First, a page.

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The article is as follows

The new area code is scheduled to be put into service next September. From that time until the following July, there will be a "permissive dialing period" when callers can use either the old area code or the new area code.

After July, use of the new area code will be mandatory.

The question is "what is significant about July?"

a. Use of the new area code will be required.
b. July is not significant at all.

I'm not a native speaker and I'm so confused with the meaning of "until" and "after". So the new area code will become mandatory in July or August?

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From that time until the following July...

If it were through or after, it would mean the last date of of the "permissive period" would be on July 31.

However, until usually indicates any time before a specific time or action.

I will not go to bed until I finish my homework.

Here the specific time will be when you put down your homework and climb into bed.

In the given example, just saying until July is not specific enough to know which date is meant.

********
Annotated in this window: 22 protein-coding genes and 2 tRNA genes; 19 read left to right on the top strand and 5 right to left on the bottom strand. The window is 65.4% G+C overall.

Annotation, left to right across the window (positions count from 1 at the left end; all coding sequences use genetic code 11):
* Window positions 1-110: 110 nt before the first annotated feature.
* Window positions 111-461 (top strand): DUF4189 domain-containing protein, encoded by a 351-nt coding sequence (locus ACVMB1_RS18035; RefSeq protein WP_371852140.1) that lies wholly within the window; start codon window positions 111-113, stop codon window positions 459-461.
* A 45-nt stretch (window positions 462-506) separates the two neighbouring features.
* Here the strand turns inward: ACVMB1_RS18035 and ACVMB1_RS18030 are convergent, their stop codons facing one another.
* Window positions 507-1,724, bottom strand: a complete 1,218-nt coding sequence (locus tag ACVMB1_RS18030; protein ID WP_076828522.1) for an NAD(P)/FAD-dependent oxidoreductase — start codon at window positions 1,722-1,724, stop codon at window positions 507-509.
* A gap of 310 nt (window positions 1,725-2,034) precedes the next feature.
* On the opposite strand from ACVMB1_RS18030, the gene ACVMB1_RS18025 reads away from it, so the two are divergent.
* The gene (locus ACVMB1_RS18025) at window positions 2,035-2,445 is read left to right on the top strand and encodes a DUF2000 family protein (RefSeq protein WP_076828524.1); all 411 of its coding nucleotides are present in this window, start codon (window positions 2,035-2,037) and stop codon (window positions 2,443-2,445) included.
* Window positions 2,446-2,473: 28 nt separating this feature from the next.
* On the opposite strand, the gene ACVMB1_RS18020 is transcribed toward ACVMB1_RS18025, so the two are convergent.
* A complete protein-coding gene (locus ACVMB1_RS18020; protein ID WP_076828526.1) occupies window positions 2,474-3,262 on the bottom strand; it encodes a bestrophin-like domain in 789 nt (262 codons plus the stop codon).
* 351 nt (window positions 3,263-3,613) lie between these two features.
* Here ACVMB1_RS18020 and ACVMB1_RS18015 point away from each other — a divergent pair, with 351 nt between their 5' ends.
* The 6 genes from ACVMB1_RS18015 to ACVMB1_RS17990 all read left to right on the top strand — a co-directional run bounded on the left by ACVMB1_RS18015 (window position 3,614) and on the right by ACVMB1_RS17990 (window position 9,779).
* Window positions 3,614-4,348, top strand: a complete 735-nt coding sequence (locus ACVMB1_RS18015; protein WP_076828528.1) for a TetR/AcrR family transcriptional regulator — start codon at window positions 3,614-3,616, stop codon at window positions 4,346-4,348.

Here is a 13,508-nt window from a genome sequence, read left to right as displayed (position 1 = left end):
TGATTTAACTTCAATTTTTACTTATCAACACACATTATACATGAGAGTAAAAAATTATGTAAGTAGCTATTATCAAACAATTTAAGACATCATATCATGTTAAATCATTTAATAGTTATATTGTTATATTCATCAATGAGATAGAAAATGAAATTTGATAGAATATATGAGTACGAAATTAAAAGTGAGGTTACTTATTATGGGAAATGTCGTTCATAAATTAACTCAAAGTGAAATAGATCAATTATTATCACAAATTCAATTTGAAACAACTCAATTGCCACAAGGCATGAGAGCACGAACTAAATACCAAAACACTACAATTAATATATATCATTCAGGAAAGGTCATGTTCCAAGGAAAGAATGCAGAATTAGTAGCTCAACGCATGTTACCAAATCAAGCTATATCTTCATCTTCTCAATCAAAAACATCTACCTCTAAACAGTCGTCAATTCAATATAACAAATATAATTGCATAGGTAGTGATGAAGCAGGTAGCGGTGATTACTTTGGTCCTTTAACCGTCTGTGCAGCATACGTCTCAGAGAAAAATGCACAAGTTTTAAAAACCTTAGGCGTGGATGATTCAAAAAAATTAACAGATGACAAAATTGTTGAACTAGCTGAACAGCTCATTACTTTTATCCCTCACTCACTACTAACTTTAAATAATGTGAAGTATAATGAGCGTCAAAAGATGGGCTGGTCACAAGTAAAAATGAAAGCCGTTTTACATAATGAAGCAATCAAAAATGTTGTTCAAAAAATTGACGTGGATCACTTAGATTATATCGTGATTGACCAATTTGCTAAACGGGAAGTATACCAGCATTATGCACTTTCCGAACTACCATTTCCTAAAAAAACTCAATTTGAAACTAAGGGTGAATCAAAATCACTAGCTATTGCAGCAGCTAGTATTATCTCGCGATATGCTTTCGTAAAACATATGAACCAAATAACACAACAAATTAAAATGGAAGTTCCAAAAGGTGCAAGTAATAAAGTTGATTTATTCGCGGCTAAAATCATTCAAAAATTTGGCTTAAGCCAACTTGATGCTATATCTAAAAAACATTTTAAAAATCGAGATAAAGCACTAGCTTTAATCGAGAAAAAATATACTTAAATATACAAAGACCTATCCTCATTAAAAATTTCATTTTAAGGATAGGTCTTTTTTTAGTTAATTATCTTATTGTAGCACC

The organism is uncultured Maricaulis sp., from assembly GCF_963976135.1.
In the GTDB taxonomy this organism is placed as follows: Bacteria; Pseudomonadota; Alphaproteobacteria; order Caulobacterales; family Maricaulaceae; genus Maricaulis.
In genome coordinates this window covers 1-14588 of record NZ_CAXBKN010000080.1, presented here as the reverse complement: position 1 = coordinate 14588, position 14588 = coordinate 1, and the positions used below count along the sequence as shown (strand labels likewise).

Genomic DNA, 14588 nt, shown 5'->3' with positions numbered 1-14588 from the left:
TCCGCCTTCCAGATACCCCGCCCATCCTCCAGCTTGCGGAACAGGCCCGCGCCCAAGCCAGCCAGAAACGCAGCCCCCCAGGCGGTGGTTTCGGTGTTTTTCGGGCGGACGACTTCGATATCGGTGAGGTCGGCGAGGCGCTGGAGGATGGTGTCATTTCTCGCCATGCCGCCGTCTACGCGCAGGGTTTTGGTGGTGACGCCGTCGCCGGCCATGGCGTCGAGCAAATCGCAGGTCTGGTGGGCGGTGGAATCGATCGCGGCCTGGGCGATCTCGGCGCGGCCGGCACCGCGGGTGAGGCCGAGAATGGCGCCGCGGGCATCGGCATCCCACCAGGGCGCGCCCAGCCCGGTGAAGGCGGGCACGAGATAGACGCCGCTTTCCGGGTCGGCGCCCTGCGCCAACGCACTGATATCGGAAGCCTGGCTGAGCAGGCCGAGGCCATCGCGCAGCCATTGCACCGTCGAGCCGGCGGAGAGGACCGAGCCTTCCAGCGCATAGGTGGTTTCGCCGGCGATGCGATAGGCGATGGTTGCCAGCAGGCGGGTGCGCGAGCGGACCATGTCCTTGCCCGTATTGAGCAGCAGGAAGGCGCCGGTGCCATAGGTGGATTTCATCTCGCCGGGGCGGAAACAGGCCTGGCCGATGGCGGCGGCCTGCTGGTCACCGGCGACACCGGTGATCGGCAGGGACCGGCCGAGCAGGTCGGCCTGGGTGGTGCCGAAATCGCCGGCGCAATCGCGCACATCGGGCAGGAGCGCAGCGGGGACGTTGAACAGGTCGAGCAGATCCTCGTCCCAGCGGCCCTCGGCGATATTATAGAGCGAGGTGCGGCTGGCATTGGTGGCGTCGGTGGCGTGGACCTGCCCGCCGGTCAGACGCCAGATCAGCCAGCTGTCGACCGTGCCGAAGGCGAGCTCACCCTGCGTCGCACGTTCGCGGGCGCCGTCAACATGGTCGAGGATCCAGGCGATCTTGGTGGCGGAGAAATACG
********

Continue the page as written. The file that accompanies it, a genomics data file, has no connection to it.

So the answer "a" is the best choice of the two given. To understand better, you would have to ask the phone company the exact date of the change.

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The problem with the sample text isn't whether "after" and "until" are inclusive or exclusive. It's that they are used as synonyms, when they are not.

When referring to a period of time, "after July" would imply "beginning August 1st" and be inclusive of the month of July, while "until July" would imply "through the end of June" and be exclusive of July.

The sample text would be more accurate if it read:

"The new area code is scheduled to be put into service next September. From that time until the following August, there will be a "permissive dialing period" when callers can use either the old area code or the new area code. After July, use of the new area code will be mandatory."

To answer the question apart from this poorly written sample, the words "after" and "until" can be either inclusive or exclusive, depending on context.

  • 1
    Your second paragraph has it the wrong way round. "After July" excludes that July (starting 1st August, as you correctly note). "Until July" includes July (ending 31st July). That is, unless they intended to say "Until July starts", which then excludes July. – Lawrence Sep 15 '16 at 2:19

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